Commentaries on Living, Second Series

Book Cover: Commentaries on Living, Second Series
Pages: 242

An unusual mixture of descriptions of nature and the psychological problems which constitute the essence of the human condition, in brief two- or three-page chapters. The three-book series is among the easiest of Krishnamurti's books to read. A few of the many subjects discussed include: ambition, the nature of wisdom, fear, and what is true action.

Publisher: Quest Books
Author/Editor: J. Krishnamurti
242 pp - Paper

Reviews:Stephen Dedalus on wrote:

When I first got this book I had absolutely no idea who the man Krishnamurti was or what his life was like. I was simply intrigued by the title of the book. After reading the first two commentaries I began to realize that this wouldn't be like anything I've ever read before. I was reading it through the haze of my own conditioning and I would have dropped the book right there, as nothing was making sense. But something made me want to just read on - I don't know if it is the sheer lyrical beauty of the descriptions in his book or the lure of something that is really true. Whatever the reason, I just could not keep my hands off it after I went on.

It can really be a tumultous experience to suddenly realize that the basis of everything that you have believed in and taken support or refuge in is all false. But once you are over that, you then start looking at life very differently. You just stop running with the mad crowd and you stand aside and ask yourself "What have I been doing with my life so far?" Thats the kind of effect that this book had on me and I cannot imagine that a serious reader will go through this book without wanting to change his life after that.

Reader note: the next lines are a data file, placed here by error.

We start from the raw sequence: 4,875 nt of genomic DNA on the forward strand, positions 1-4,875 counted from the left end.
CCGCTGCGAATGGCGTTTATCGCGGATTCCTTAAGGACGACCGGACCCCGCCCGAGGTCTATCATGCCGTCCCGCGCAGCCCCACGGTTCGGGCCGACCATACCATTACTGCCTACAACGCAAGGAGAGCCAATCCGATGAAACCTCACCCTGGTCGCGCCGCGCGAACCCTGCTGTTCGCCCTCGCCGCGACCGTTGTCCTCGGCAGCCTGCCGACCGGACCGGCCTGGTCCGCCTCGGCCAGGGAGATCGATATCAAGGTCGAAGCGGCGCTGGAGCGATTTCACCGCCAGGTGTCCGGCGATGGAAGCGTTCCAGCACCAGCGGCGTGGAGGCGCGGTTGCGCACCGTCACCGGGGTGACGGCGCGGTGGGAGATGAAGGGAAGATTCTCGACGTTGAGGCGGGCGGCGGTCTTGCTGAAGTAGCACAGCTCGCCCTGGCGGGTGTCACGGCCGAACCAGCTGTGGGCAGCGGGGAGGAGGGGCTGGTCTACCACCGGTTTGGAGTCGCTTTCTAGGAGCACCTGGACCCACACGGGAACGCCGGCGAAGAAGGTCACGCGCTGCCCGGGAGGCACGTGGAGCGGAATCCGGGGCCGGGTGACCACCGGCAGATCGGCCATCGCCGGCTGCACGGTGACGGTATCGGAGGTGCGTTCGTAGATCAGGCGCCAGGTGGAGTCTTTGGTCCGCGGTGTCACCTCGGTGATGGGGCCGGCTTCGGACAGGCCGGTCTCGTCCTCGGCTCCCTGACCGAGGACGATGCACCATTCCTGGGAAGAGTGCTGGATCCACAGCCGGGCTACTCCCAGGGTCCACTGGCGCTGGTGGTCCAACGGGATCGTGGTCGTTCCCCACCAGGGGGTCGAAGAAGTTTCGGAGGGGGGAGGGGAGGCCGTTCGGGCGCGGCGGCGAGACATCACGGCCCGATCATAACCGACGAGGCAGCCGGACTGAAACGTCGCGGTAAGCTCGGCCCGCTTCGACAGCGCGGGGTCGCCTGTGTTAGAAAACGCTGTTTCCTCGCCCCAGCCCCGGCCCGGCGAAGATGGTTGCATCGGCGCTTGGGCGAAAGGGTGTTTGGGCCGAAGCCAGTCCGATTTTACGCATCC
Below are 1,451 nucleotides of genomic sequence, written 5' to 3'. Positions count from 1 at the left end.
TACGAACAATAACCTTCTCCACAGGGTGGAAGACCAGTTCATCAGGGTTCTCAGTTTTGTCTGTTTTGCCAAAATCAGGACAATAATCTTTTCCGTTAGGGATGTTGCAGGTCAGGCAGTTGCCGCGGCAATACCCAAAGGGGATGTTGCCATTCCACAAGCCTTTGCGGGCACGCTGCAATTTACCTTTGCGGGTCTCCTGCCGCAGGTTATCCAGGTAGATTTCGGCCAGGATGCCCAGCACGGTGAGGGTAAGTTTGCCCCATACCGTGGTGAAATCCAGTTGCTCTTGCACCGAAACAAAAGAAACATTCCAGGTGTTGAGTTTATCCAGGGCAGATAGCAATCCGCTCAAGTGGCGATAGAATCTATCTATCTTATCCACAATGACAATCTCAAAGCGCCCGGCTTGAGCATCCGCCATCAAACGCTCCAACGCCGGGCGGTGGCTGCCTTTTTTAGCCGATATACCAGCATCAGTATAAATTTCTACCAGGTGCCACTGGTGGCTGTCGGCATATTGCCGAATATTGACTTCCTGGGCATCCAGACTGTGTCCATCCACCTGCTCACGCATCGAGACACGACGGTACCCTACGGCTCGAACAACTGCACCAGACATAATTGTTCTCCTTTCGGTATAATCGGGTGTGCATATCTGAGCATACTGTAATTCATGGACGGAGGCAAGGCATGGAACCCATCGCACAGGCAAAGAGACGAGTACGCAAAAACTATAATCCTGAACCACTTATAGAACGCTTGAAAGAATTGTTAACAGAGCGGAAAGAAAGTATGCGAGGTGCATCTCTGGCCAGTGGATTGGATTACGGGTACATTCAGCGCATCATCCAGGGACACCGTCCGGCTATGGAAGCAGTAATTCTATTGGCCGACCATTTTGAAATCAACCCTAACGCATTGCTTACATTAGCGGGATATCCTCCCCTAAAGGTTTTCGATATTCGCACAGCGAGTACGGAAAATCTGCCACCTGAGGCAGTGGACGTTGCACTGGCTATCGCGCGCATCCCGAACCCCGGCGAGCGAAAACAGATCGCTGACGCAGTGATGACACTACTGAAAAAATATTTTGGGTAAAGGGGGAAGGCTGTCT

Customer on wrote:

Krishnamurti writes simpler, more descriptive prose than Hemingway; he dispenses more nondual wisdom in more depth than a score of Zen masters combined; he dissects the armour of the personality more quickly, more gently, more accurately than any psychologist ever has. These are not exaggerations. These Commentaries are, along with his journals and notebook, the only major works in print (at least that I am aware of, and I am aware of most) that he actually wrote himself; the rest of his books are, of course, compilations of talks and conversations. Only a man of such surpassing conscious mastery could write so perfectly with so little effort; if there is any justice in the universe these books will stay in print for a thousand years. If you like Krishnamurti you need these.